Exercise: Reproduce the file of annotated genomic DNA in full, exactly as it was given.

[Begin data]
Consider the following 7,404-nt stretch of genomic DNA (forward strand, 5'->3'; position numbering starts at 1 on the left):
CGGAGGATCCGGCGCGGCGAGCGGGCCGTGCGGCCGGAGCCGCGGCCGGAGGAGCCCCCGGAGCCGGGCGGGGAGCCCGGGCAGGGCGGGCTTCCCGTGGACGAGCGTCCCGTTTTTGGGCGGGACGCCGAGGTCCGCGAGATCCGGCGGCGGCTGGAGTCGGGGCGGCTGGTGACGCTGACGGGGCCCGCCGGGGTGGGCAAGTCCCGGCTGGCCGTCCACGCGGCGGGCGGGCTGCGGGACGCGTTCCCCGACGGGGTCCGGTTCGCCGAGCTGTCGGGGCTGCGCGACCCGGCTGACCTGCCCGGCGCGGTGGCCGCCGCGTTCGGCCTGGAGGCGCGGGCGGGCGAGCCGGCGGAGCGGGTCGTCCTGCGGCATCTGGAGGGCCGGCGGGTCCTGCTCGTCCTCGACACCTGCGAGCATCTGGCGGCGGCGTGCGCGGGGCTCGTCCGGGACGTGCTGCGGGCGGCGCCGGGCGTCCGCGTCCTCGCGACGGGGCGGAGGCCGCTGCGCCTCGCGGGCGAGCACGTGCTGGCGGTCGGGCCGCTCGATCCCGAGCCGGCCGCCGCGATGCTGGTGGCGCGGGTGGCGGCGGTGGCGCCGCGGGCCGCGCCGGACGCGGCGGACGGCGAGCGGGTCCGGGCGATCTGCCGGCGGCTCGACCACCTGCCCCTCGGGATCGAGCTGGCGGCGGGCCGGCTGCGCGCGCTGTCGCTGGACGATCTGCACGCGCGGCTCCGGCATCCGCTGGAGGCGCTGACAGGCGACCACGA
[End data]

Consider the following 7,404-nt stretch of genomic DNA (forward strand, 5'->3'; position numbering starts at 1 on the left):
CGGAGGATCCGGCGCGGCGAGCGGGCCGTGCGGCCGGAGCCGCGGCCGGAGGAGCCCCCGGAGCCGGGCGGGGAGCCCGGGCAGGGCGGGCTTCCCGTGGACGAGCGTCCCGTTTTTGGGCGGGACGCCGAGGTCCGCGAGATCCGGCGGCGGCTGGAGTCGGGGCGGCTGGTGACGCTGACGGGGCCCGCCGGGGTGGGCAAGTCCCGGCTGGCCGTCCACGCGGCGGGCGGGCTGCGGGACGCGTTCCCCGACGGGGTCCGGTTCGCCGAGCTGTCGGGGCTGCGCGACCCGGCTGACCTGCCCGGCGCGGTGGCCGCCGCGTTCGGCCTGGAGGCGCGGGCGGGCGAGCCGGCGGAGCGGGTCGTCCTGCGGCATCTGGAGGGCCGGCGGGTCCTGCTCGTCCTCGACACCTGCGAGCATCTGGCGGCGGCGTGCGCGGGGCTCGTCCGGGACGTGCTGCGGGCGGCGCCGGGCGTCCGCGTCCTCGCGACGGGGCGGAGGCCGCTGCGCCTCGCGGGCGAGCACGTGCTGGCGGTCGGGCCGCTCGATCCCGAGCCGGCCGCCGCGATGCTGGTGGCGCGGGTGGCGGCGGTGGCGCCGCGGGCCGCGCCGGACGCGGCGGACGGCGAGCGGGTCCGGGCGATCTGCCGGCGGCTCGACCACCTGCCCCTCGGGATCGAGCTGGCGGCGGGCCGGCTGCGCGCGCTGTCGCTGGACGATCTGCACGCGCGGCTCCGGCATCCGCTGGAGGCGCTGACAGGCGACCACGA